We need secular primary schools to reflect changes in religious practice

‘The number of weddings performed by Humanist celebrants is now twice those in the Church of Ireland. Yet the Church of Ireland has a national school in almost every town’

‘When our national school system was set up in 1831 it was to be a secular system where all children would be educated together. What a wonderful aspiration! But look how it ended up. In years to come people will look back and exclaim with horror: “You mean in the old days in Ireland Protestants and Catholics were educated separately?”.’ Photograph: Getty Images

‘When our national school system was set up in 1831 it was to be a secular system where all children would be educated together. What a wonderful aspiration! But look how it ended up. In years to come people will look back and exclaim with horror: “You mean in the old days in Ireland Protestants and Catholics were educated separately?”.’ Photograph: Getty Images

 

Four years after then Minister for Education, Ruairí Quinn, set up the Forum on Patronage and Pluralism in the Primary Sector, the Catholic Church has just published its document Catholic Primary Schools in a Changing Ireland. But, for non-religious parents wishing to send their child to the local, State-funded national school, nothing really changes.

In January, when the Humanist Association of Ireland met the Taoiseach and the current Minister for Education & Skills Jan O’Sullivan, the question was asked: “How can it be all right to pressurise parents into doing something totally against their conscience, ie, having their child baptised, simply in order to get them enrolled in the local state-funded school?” The Minister’s response fell well short of what we wanted. We were told that a variety of school options were being offered to meet the needs of a diverse demographic.

Ireland has changed. There was a time when it could be assumed that most people were religious or at least put up some pretence at being religious. But this is no longer the case. Rather than quoting census figures or church attendance trends let’s look at how couples are choosing to get married. Last year one third of couples getting married had non-religious ceremonies. I think it’s reasonable to ask: what sort of schools do these parents want for their children?

Many such couples would opt for Educate Together schools but there just aren’t enough of them. And it’s not an option to simply allow things to change slowly – there are parents trying to get places for their children now and being told “no, not unless you produce a baptismal certificate”.

It’s interesting to note that the number of weddings performed by Humanist celebrants is now twice those in the Church of Ireland. And yet the Church of Ireland has a national school in almost every town in the country.

Change is always a challenge but it is up to our Government to manage it. The new Children and Family Relationships Bill is a good example of recognising a new reality in Ireland and putting legislation together to deal with it. Something similar needs to be done in the area of primary education as the new reality is simply not being recognised.

When our national school system was set up in 1831 it was to be a secular system where all children would be educated together. What a wonderful aspiration! But look how it ended up. In years to come people will look back and exclaim with horror: “You mean in the old days in Ireland Protestants and Catholics were educated separately?”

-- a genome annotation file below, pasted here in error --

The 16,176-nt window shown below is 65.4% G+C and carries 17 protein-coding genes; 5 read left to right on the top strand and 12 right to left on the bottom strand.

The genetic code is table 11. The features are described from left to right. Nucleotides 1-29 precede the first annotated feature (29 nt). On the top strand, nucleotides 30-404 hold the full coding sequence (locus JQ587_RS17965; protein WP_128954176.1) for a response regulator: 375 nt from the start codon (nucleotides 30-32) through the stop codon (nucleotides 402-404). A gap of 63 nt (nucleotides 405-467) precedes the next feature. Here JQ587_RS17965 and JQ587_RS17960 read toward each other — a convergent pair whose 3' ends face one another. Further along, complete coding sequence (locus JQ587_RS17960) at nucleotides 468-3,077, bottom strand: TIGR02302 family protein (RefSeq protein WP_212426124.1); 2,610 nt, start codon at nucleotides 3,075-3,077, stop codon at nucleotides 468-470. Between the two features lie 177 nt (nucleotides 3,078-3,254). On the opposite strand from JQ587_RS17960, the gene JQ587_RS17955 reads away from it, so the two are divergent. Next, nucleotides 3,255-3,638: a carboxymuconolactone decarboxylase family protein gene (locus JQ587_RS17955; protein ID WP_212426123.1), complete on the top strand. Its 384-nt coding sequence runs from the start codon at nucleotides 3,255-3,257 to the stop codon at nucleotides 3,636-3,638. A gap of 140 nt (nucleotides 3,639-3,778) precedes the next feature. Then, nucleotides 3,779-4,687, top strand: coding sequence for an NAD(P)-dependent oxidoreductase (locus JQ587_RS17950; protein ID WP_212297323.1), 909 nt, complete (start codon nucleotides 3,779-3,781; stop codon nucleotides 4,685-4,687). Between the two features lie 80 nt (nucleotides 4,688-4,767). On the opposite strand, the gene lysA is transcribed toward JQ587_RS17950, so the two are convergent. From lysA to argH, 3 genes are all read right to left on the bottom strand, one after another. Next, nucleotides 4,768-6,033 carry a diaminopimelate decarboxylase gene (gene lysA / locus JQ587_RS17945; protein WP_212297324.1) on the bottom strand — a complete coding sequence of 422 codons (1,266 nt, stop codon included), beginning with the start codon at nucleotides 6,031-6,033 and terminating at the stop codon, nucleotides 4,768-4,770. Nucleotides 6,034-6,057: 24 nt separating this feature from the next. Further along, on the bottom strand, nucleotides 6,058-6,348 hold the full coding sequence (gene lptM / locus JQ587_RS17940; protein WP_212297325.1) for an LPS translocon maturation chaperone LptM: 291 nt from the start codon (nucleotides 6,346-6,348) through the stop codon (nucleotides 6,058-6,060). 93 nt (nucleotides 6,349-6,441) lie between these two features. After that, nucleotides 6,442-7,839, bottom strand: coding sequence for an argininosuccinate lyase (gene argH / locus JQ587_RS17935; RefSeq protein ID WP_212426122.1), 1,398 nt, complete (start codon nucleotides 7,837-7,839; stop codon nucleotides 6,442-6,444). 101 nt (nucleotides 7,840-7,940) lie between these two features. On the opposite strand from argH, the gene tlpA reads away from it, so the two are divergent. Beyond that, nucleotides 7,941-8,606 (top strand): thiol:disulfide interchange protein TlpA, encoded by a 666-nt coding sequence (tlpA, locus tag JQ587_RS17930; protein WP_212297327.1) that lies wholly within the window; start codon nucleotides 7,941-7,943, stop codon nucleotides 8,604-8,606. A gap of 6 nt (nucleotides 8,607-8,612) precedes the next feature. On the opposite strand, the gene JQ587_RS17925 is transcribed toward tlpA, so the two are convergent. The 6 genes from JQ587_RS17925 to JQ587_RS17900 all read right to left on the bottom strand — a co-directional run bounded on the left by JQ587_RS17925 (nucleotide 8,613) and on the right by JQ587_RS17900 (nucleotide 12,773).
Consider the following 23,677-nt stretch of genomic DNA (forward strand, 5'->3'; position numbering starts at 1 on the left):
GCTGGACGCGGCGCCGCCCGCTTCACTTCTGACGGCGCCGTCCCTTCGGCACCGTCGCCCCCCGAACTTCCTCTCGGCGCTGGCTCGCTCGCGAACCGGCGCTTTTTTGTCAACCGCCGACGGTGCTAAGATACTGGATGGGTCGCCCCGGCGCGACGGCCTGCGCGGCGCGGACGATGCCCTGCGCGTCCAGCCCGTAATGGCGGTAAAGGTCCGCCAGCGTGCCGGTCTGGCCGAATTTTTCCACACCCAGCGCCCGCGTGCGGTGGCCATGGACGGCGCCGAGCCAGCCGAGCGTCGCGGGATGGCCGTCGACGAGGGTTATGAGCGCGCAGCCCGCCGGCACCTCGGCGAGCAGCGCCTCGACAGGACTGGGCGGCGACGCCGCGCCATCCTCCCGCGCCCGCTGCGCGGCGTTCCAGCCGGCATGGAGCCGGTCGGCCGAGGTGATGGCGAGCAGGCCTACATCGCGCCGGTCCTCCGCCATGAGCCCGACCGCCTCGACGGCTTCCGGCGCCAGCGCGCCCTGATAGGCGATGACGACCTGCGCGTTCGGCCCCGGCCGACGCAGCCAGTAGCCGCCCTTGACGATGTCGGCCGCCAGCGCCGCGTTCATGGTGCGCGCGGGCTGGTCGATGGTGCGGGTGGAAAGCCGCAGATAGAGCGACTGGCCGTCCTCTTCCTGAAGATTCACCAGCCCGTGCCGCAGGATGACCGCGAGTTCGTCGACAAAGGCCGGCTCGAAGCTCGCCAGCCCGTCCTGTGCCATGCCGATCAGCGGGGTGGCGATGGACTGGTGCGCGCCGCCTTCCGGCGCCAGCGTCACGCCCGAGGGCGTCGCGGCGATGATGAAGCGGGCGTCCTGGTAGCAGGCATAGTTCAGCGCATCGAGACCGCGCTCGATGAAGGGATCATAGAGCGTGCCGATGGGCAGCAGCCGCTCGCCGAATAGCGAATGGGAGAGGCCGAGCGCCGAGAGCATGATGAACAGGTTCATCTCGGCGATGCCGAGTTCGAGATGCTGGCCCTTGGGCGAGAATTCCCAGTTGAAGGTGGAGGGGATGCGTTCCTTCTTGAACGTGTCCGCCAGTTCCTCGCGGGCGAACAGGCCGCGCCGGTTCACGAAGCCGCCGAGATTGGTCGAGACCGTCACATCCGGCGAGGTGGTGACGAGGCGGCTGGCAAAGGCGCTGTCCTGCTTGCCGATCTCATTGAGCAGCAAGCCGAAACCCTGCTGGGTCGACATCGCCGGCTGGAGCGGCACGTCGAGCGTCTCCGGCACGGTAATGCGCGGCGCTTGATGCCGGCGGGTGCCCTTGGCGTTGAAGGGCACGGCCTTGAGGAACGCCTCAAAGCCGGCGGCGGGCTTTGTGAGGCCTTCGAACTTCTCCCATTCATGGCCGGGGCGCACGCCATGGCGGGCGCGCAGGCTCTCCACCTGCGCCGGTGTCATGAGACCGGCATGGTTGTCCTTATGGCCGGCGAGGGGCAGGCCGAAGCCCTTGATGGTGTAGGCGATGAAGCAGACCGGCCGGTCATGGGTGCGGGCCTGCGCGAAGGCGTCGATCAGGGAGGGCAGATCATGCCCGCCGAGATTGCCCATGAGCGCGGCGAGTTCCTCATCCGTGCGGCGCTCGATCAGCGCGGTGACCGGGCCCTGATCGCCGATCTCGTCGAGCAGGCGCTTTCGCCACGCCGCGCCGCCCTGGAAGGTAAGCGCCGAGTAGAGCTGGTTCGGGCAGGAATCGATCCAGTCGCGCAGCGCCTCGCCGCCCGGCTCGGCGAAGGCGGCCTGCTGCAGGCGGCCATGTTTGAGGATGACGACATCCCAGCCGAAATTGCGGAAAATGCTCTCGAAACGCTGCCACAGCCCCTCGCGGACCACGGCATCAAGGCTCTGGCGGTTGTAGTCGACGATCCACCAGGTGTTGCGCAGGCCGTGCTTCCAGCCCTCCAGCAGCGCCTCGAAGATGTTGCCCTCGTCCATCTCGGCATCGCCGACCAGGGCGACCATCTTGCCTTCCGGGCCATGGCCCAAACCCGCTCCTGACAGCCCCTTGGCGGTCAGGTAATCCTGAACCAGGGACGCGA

The Humanist Association of Ireland is launching a campaign to highlight what we see as a great injustice in Irish society. From March 23rd billboards will feature posters stating: “Most State-funded schools discriminate against children who are not baptised” and seeking a texted response.

The widespread practice in Ireland of “pragmatic baptisms” shows our country in a very poor light. We all know of parents being coerced into bringing their child to be baptised and then not appearing in the church again until first Holy Communion. And is it not grossly offensive for sincere Christians to see young children being baptised simply in order to get a piece of paper to be used as a bargaining chip? In years to come these stories will be told along with the Famine tales of soup-kitchens providing sustenance only for those willing to profess a certain faith – whatever about the truth of these tales the requirement for baptismal certificates is very real. Think about it.

What are the churches afraid of? Is their belief system so fragile that they need to have a special education model to ensure its survival? And how has it fared? Have our largely religious run schools produced citizens who have displayed great integrity and, in a real sense, “done their country some service”? Looking back over the quite recent past I think this is a fair question to ask.

The idea that one must hold a religious faith in order to lead a moral, ethical life was one of the great myths invented to promote religious belief and practice. There is lots of evidence to show that secular societies fare better on all sorts of indicators of well-being than most religious states. The most peaceful states, according to the Global Peace Index in its 2014 rankings, are almost all among the most secular.

As we approach 2016 much is being asked of how we’re doing as a Republic. How fair and equal are we as a society? We’ve come a long way and equality has been won for most sections of society. But there’s one group for whom equality is still being sought: the significant and growing number of non-religious.

Brian Whiteside, Director, Humanist Association of Ireland

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